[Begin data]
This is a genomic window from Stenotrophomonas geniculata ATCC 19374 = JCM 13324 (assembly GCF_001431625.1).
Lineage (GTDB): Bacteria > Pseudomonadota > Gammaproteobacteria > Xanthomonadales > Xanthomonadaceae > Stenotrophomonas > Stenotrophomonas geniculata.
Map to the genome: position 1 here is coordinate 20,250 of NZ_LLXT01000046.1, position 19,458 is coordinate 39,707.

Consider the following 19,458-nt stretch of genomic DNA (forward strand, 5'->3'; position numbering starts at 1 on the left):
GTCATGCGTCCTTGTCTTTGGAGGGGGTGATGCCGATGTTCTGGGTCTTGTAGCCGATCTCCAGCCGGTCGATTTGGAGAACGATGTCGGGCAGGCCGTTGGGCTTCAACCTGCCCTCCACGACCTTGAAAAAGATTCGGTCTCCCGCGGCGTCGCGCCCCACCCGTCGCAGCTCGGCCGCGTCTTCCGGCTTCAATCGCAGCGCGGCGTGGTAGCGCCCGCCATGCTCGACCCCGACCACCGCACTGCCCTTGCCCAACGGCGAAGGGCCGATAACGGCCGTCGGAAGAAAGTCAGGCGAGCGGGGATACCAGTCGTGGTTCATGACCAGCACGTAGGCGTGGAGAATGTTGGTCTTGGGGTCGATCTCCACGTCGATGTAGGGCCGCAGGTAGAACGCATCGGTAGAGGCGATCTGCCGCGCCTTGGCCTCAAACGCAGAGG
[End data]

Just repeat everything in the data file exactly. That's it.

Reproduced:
This is a genomic window from Stenotrophomonas geniculata ATCC 19374 = JCM 13324 (assembly GCF_001431625.1).
Lineage (GTDB): Bacteria > Pseudomonadota > Gammaproteobacteria > Xanthomonadales > Xanthomonadaceae > Stenotrophomonas > Stenotrophomonas geniculata.
Map to the genome: position 1 here is coordinate 20,250 of NZ_LLXT01000046.1, position 19,458 is coordinate 39,707.

Consider the following 19,458-nt stretch of genomic DNA (forward strand, 5'->3'; position numbering starts at 1 on the left):
GTCATGCGTCCTTGTCTTTGGAGGGGGTGATGCCGATGTTCTGGGTCTTGTAGCCGATCTCCAGCCGGTCGATTTGGAGAACGATGTCGGGCAGGCCGTTGGGCTTCAACCTGCCCTCCACGACCTTGAAAAAGATTCGGTCTCCCGCGGCGTCGCGCCCCACCCGTCGCAGCTCGGCCGCGTCTTCCGGCTTCAATCGCAGCGCGGCGTGGTAGCGCCCGCCATGCTCGACCCCGACCACCGCACTGCCCTTGCCCAACGGCGAAGGGCCGATAACGGCCGTCGGAAGAAAGTCAGGCGAGCGGGGATACCAGTCGTGGTTCATGACCAGCACGTAGGCGTGGAGAATGTTGGTCTTGGGGTCGATCTCCACGTCGATGTAGGGCCGCAGGTAGAACGCATCGGTAGAGGCGATCTGCCGCGCCTTGGCCTCAAACGCAGAGG